A wintry mix of sleet, freezing rain and snow turned conditions of Arkansas highways slick, making travel dangerous, leading dozens of schools to cancel classes and knocking out power for thousands.
The National Weather Service said about 2 inches of sleet fell in central Arkansas with points farther north getting that and then up to 3 inches of snow on top of it.
The Arkansas Department of Highway and Transportation at 10 a.m. reported some form of slick conditions coating highways across virtually the entire state. In the Little Rock area, ice was on all the major interstates. Elsewhere, sleet and snow was reported to be causing problems.
Only essential personnel were to report to state offices, and school districts across the state, including Little Rock, North Little Rock and Pulaski County, called off classes. Click here for a full list.
Entergy said crews were working at 10 a.m. to restore power to nearly 27,000 customers who lost electricity in the storm. More than 9,600 of those power failures were in Phillips County, and more than 5,600 were in Crittenden County.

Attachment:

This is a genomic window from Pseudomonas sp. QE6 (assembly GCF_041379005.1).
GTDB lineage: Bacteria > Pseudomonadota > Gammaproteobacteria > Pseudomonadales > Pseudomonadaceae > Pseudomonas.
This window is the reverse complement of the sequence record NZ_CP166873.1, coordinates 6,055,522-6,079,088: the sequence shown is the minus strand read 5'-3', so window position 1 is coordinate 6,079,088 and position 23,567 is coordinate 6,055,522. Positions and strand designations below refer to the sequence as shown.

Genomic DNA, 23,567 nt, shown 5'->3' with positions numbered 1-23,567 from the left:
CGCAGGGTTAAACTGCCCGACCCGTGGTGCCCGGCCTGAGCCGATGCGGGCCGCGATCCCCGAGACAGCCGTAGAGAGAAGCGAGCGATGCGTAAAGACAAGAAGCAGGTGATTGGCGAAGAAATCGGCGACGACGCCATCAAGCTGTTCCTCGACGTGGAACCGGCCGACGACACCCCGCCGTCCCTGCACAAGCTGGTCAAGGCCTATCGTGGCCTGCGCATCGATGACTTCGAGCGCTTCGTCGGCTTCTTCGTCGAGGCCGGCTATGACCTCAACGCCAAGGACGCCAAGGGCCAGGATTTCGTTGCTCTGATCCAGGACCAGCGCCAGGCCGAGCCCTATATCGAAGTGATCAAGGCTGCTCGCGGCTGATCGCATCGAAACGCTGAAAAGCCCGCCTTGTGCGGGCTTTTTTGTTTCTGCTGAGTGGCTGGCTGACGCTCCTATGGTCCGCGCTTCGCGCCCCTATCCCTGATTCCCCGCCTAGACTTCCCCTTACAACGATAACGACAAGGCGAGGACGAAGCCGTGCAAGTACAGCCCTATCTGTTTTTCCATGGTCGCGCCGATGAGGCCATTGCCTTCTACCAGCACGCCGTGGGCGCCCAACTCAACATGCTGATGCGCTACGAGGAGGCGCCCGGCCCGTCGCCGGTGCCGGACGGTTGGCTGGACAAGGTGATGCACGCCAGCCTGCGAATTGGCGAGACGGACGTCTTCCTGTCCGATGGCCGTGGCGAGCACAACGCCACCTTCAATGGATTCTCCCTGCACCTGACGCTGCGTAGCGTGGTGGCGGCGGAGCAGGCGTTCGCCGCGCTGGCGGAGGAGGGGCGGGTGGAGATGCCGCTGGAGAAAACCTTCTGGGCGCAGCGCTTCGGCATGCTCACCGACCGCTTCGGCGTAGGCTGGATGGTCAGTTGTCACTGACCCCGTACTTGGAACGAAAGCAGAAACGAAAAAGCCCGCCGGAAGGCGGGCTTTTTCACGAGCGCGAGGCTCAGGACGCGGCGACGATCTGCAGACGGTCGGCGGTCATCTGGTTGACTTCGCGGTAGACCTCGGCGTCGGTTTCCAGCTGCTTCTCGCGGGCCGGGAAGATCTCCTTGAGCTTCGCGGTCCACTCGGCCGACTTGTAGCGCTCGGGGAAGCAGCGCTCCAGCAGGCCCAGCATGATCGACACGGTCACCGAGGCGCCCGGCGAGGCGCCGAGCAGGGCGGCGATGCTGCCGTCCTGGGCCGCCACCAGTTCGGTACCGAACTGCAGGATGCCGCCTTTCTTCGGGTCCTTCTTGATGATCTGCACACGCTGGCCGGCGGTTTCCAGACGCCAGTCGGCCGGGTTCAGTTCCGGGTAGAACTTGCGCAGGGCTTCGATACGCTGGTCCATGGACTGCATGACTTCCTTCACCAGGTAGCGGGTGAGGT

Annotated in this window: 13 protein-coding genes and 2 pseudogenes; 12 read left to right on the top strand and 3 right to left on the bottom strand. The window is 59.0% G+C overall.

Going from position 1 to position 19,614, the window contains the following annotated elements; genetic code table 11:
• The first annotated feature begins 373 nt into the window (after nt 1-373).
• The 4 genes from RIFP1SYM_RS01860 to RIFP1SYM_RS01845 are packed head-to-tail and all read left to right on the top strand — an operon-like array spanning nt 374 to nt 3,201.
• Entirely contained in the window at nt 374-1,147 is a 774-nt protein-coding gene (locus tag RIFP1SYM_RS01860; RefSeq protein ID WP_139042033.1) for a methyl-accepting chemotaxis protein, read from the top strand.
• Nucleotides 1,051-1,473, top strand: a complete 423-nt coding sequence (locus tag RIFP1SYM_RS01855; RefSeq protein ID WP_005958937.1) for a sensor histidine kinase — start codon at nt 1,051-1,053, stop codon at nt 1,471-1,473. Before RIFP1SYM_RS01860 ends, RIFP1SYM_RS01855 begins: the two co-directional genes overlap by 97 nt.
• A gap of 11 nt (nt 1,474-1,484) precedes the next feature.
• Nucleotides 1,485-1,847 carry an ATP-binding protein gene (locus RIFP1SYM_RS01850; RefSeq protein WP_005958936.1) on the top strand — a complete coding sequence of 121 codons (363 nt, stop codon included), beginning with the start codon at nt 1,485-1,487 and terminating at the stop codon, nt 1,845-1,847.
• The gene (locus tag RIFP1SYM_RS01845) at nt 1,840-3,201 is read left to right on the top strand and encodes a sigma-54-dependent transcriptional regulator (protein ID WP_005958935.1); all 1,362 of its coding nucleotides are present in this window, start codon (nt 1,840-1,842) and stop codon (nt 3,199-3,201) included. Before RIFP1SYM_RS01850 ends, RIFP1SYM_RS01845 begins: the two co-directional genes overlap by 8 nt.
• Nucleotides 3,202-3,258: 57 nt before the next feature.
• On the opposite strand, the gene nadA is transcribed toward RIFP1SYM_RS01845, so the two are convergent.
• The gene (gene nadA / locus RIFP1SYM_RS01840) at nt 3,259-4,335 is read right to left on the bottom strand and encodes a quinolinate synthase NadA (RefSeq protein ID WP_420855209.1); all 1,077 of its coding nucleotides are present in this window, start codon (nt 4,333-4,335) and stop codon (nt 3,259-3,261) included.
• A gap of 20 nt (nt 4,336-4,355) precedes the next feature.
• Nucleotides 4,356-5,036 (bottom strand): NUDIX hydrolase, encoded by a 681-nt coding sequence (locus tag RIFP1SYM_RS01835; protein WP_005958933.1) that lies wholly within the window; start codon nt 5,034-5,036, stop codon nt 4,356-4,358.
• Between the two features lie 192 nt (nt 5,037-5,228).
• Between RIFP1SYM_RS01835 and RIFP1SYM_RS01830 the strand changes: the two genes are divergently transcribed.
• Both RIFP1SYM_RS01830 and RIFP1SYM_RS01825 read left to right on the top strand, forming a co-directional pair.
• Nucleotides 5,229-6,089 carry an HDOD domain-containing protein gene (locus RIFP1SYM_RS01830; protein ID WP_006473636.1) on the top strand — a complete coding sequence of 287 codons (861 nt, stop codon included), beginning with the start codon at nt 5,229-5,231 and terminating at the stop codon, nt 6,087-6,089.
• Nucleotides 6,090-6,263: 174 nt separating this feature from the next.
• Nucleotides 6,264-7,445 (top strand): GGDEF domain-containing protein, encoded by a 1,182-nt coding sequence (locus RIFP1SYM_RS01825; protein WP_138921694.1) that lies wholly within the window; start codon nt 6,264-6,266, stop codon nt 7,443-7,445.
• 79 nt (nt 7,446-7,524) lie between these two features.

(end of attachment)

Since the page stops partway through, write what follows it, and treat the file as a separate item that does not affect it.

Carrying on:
The utility said about 2,600 crew members were working in the state to restore power.
A winter storm warning that had been in effect expired overnight and no further accumulating precipitation was expected. But the National Weather Service issued a wind-chill advisory for much of the state, noting values as low as 5 degrees below zero were possible in parts of Arkansas.
"A wind chill advisory means that very cold air and strong winds will combine to generate low wind chills," the agency said in a statement. "This will result in frost bite and lead to hypothermia if precautions are not taken."
The Salvation Army said it has opened a warming center at 1111 W. Markham St. and was expecting heavy traffic because some other resources, including the city's Day Resource Center, did not open Monday.
Despite the cold air, some improvements in road conditions were expected as the day continued. Temperatures across all but far southern Arkansas were expected to stay below freezing, but the clouds should clear and the sun will help melt icy areas, said Weather Service meteorologist Sean Clarke.
"That will help out an OK amount," he said, noting the winds Monday will help dry roadways too. "We can expect some gradual clearing."
Temperatures in the coming days will increase somewhat, reaching the mid-30s in central Arkansas Tuesday and 60 by Friday.
But that warm-up isn't necessarily the final end to Arkansas's long, cold winter.
"That would be nice," Clarke said. "It's hard to say for sure. But there could be some other chances [for colder air]. It looks like this pattern is going to hold tight for us. Not quite out of the woods yet."